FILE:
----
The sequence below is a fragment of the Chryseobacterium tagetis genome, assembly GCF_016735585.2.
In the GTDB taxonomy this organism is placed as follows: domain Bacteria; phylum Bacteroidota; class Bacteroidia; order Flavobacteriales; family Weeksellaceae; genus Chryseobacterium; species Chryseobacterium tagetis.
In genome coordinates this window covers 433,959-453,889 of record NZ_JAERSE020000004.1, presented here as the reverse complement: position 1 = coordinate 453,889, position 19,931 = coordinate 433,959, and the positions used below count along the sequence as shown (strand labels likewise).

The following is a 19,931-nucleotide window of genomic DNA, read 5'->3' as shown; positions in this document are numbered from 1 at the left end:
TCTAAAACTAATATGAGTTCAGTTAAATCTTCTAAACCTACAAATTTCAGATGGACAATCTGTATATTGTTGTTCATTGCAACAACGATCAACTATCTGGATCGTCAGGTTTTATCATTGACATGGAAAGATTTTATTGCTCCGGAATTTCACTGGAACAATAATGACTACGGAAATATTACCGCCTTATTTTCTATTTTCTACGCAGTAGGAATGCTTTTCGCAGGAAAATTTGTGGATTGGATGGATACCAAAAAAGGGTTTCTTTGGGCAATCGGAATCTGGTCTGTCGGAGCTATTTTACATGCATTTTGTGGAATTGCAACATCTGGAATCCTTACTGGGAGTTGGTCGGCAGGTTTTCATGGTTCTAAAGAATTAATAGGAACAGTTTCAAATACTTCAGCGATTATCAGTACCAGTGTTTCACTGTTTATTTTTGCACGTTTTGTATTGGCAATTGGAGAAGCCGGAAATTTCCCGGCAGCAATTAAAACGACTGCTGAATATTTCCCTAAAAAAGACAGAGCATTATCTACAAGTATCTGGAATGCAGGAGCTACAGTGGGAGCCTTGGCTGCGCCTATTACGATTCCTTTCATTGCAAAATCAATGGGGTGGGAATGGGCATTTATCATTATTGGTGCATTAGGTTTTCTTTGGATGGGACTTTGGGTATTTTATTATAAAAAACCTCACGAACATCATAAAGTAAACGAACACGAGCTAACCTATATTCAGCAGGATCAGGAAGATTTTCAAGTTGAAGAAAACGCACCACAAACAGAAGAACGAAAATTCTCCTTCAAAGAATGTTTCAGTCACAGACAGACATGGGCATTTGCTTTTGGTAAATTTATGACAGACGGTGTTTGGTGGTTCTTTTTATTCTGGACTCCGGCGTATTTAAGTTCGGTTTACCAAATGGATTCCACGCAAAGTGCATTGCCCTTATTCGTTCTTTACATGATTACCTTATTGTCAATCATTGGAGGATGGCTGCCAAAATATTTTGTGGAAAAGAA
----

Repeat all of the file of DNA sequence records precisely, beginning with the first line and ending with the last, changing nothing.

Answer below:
The sequence below is a fragment of the Chryseobacterium tagetis genome, assembly GCF_016735585.2.
In the GTDB taxonomy this organism is placed as follows: domain Bacteria; phylum Bacteroidota; class Bacteroidia; order Flavobacteriales; family Weeksellaceae; genus Chryseobacterium; species Chryseobacterium tagetis.
In genome coordinates this window covers 433,959-453,889 of record NZ_JAERSE020000004.1, presented here as the reverse complement: position 1 = coordinate 453,889, position 19,931 = coordinate 433,959, and the positions used below count along the sequence as shown (strand labels likewise).

The following is a 19,931-nucleotide window of genomic DNA, read 5'->3' as shown; positions in this document are numbered from 1 at the left end:
TCTAAAACTAATATGAGTTCAGTTAAATCTTCTAAACCTACAAATTTCAGATGGACAATCTGTATATTGTTGTTCATTGCAACAACGATCAACTATCTGGATCGTCAGGTTTTATCATTGACATGGAAAGATTTTATTGCTCCGGAATTTCACTGGAACAATAATGACTACGGAAATATTACCGCCTTATTTTCTATTTTCTACGCAGTAGGAATGCTTTTCGCAGGAAAATTTGTGGATTGGATGGATACCAAAAAAGGGTTTCTTTGGGCAATCGGAATCTGGTCTGTCGGAGCTATTTTACATGCATTTTGTGGAATTGCAACATCTGGAATCCTTACTGGGAGTTGGTCGGCAGGTTTTCATGGTTCTAAAGAATTAATAGGAACAGTTTCAAATACTTCAGCGATTATCAGTACCAGTGTTTCACTGTTTATTTTTGCACGTTTTGTATTGGCAATTGGAGAAGCCGGAAATTTCCCGGCAGCAATTAAAACGACTGCTGAATATTTCCCTAAAAAAGACAGAGCATTATCTACAAGTATCTGGAATGCAGGAGCTACAGTGGGAGCCTTGGCTGCGCCTATTACGATTCCTTTCATTGCAAAATCAATGGGGTGGGAATGGGCATTTATCATTATTGGTGCATTAGGTTTTCTTTGGATGGGACTTTGGGTATTTTATTATAAAAAACCTCACGAACATCATAAAGTAAACGAACACGAGCTAACCTATATTCAGCAGGATCAGGAAGATTTTCAAGTTGAAGAAAACGCACCACAAACAGAAGAACGAAAATTCTCCTTCAAAGAATGTTTCAGTCACAGACAGACATGGGCATTTGCTTTTGGTAAATTTATGACAGACGGTGTTTGGTGGTTCTTTTTATTCTGGACTCCGGCGTATTTAAGTTCGGTTTACCAAATGGATTCCACGCAAAGTGCATTGCCCTTATTCGTTCTTTACATGATTACCTTATTGTCAATCATTGGAGGATGGCTGCCAAAATATTTTGTGGAAAAGAA